In another example from 2017, the official news agency of the Islamic Republic (IRNA) shared the results of a poll that predicted a turnout of 63.9% and claimed that 46% of voters did not not yet chosen their candidate. IRNA optimistically estimated that, “given the growing popularity of presidential candidates and the holding of televised debates, turnout is expected to increase in the coming days.” While their expected turnout was almost ten points higher than the actual turnout, and therefore makes little sense, it is significant, as Iran’s democratic veneer is carefully staged and all concessions are made. strategic. Indeed, if it turns out that polls in democracies construct rather than simply reflect a democratic process, then polls carried out by agencies linked to the regime could represent a formal effort by the regime to contribute to the pageantry of elections. authoritarian. Such pageantry was even more important in the June 18 election, given how uncompetitive the Guardian Council had made the race.

In addition to making the electoral process more visible, polls in other contexts have also been shown to influence turnout by decreasing isolation between respondents and electoral processes. They also reflect the proximity of elections in a way that encourages non-voters to vote. If this effect continues in authoritarian regimes, then the very presence of polls would complement the regime’s participation programs. Autocrats have been sensitive to participation since the citizens of the Soviet Union began to use non-voting as a protest. Khamenei’s call for voters in 2021 and the dawn poll mentioned above suggest that he is all too aware that turnout is a politically sensitive indicator of the regime’s legitimacy. Pre-election polls could very well support this surge in Iran.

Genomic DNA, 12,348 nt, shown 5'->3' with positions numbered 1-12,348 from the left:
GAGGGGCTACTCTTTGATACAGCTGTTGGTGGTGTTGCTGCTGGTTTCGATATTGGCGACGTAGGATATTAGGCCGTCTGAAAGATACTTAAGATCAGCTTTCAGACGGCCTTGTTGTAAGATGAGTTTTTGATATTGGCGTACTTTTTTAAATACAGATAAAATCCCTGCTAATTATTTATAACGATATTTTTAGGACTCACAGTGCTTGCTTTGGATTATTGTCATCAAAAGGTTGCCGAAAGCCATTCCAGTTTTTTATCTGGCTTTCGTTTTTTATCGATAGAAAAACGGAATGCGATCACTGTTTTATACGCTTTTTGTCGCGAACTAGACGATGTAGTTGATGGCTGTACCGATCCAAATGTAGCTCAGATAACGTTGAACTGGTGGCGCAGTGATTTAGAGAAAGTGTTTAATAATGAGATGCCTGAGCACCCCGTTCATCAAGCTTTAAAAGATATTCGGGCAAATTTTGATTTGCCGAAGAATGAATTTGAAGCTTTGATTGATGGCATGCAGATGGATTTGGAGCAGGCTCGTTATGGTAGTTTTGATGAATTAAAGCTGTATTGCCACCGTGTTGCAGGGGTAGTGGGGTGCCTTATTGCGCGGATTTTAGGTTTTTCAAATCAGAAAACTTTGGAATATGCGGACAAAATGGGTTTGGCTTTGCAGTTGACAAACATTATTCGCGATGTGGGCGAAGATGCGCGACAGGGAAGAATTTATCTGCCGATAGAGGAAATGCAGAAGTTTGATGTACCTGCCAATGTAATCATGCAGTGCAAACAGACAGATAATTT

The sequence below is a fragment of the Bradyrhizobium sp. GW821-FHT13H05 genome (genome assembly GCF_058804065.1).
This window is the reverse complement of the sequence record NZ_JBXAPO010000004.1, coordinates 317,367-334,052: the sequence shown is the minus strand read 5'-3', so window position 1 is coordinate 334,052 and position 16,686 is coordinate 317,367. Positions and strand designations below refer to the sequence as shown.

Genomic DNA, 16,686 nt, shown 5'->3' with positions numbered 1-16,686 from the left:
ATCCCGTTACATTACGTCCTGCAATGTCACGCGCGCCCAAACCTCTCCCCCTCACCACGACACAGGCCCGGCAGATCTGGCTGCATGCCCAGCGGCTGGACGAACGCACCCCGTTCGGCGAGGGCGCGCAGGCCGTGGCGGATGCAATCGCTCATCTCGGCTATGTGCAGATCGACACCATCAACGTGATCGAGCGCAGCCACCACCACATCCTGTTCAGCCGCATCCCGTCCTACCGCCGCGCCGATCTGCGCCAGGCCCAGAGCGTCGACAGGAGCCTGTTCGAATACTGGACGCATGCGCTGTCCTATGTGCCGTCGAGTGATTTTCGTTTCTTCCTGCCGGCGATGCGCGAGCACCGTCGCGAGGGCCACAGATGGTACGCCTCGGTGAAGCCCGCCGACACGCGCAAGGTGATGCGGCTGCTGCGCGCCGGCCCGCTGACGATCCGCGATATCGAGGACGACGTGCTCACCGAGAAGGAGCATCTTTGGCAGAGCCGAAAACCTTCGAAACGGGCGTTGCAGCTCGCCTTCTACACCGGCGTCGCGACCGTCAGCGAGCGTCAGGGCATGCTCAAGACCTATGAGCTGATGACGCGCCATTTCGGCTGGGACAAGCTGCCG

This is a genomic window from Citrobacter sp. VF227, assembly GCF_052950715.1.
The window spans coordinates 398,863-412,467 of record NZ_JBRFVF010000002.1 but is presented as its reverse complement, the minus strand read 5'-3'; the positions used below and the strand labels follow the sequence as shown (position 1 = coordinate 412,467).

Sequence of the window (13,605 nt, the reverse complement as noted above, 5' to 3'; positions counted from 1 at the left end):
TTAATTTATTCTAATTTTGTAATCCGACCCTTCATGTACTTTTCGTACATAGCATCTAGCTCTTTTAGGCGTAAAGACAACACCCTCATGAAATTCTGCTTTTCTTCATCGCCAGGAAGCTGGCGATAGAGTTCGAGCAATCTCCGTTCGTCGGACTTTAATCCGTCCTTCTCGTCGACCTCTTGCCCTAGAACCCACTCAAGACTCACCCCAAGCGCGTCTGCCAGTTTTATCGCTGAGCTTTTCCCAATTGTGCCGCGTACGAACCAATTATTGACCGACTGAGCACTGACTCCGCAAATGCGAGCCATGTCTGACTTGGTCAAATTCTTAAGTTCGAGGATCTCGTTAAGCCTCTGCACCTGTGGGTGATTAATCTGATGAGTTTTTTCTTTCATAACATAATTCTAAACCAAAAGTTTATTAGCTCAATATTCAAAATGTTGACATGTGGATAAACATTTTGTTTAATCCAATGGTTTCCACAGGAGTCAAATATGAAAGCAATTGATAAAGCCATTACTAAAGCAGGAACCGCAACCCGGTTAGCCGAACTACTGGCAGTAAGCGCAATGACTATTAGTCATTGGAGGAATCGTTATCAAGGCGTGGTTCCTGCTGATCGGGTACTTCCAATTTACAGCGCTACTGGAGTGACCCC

So, are the polls part of an active strategy to increase the integrity of the elections in Iran? We don’t know, although the regime’s tolerance for polls suggests it is viewed as minimally non-threatening. But, while unintentional, there is no doubt that the polls complement the regime’s need to convey a pluralistic process by increasing the sense of competitiveness and perhaps even influencing participation. In the context of the 2021 elections being the least competitive in the history of the Islamic Republic, this kind of pseudo-democratic pageantry was essential to clothe the electoral process with a semblance of pluralism. In this regard, pre-election polls can be not only a side effect of authoritarian elections, but an effect that helps reproduce the democratic veneer that a regime so badly needs.

Dr Dara Conduit is a research fellow at the Middle East Studies Forum of the Alfred Deakin Institute for Citizenship and Globalization at Deakin University, Australia.